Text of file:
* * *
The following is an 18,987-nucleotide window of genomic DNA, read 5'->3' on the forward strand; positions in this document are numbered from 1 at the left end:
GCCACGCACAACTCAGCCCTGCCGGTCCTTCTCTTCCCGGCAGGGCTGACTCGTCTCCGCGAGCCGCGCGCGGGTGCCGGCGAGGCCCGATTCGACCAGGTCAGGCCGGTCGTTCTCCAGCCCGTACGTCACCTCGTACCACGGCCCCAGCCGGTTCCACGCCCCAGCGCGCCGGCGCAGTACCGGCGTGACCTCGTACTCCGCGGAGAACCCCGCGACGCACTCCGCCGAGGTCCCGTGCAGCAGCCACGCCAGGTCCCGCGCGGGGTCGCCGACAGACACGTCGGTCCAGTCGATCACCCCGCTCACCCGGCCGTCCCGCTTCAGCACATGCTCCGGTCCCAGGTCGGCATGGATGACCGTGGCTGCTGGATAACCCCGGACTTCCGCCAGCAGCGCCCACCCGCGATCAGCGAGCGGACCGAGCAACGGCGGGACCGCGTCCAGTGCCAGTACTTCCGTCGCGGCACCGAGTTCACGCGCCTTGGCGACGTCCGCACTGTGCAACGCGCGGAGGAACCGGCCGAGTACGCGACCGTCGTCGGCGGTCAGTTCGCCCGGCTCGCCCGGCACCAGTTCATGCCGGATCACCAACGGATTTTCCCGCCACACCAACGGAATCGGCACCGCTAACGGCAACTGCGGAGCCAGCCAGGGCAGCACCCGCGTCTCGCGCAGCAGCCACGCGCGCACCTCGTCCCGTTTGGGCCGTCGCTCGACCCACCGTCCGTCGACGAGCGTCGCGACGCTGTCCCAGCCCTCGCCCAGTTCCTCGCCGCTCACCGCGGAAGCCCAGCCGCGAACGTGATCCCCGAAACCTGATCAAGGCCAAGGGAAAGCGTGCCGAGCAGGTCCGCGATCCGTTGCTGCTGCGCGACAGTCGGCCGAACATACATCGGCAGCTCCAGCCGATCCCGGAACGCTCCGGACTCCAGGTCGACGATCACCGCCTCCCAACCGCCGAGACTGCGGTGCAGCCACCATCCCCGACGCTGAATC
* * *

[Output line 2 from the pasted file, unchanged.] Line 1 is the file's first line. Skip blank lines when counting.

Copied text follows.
GCCACGCACAACTCAGCCCTGCCGGTCCTTCTCTTCCCGGCAGGGCTGACTCGTCTCCGCGAGCCGCGCGCGGGTGCCGGCGAGGCCCGATTCGACCAGGTCAGGCCGGTCGTTCTCCAGCCCGTACGTCACCTCGTACCACGGCCCCAGCCGGTTCCACGCCCCAGCGCGCCGGCGCAGTACCGGCGTGACCTCGTACTCCGCGGAGAACCCCGCGACGCACTCCGCCGAGGTCCCGTGCAGCAGCCACGCCAGGTCCCGCGCGGGGTCGCCGACAGACACGTCGGTCCAGTCGATCACCCCGCTCACCCGGCCGTCCCGCTTCAGCACATGCTCCGGTCCCAGGTCGGCATGGATGACCGTGGCTGCTGGATAACCCCGGACTTCCGCCAGCAGCGCCCACCCGCGATCAGCGAGCGGACCGAGCAACGGCGGGACCGCGTCCAGTGCCAGTACTTCCGTCGCGGCACCGAGTTCACGCGCCTTGGCGACGTCCGCACTGTGCAACGCGCGGAGGAACCGGCCGAGTACGCGACCGTCGTCGGCGGTCAGTTCGCCCGGCTCGCCCGGCACCAGTTCATGCCGGATCACCAACGGATTTTCCCGCCACACCAACGGAATCGGCACCGCTAACGGCAACTGCGGAGCCAGCCAGGGCAGCACCCGCGTCTCGCGCAGCAGCCACGCGCGCACCTCGTCCCGTTTGGGCCGTCGCTCGACCCACCGTCCGTCGACGAGCGTCGCGACGCTGTCCCAGCCCTCGCCCAGTTCCTCGCCGCTCACCGCGGAAGCCCAGCCGCGAACGTGATCCCCGAAACCTGATCAAGGCCAAGGGAAAGCGTGCCGAGCAGGTCCGCGATCCGTTGCTGCTGCGCGACAGTCGGCCGAACATACATCGGCAGCTCCAGCCGATCCCGGAACGCTCCGGACTCCAGGTCGACGATCACCGCCTCCCAACCGCCGAGACTGCGGTGCAGCCACCATCCCCGACGCTGAATC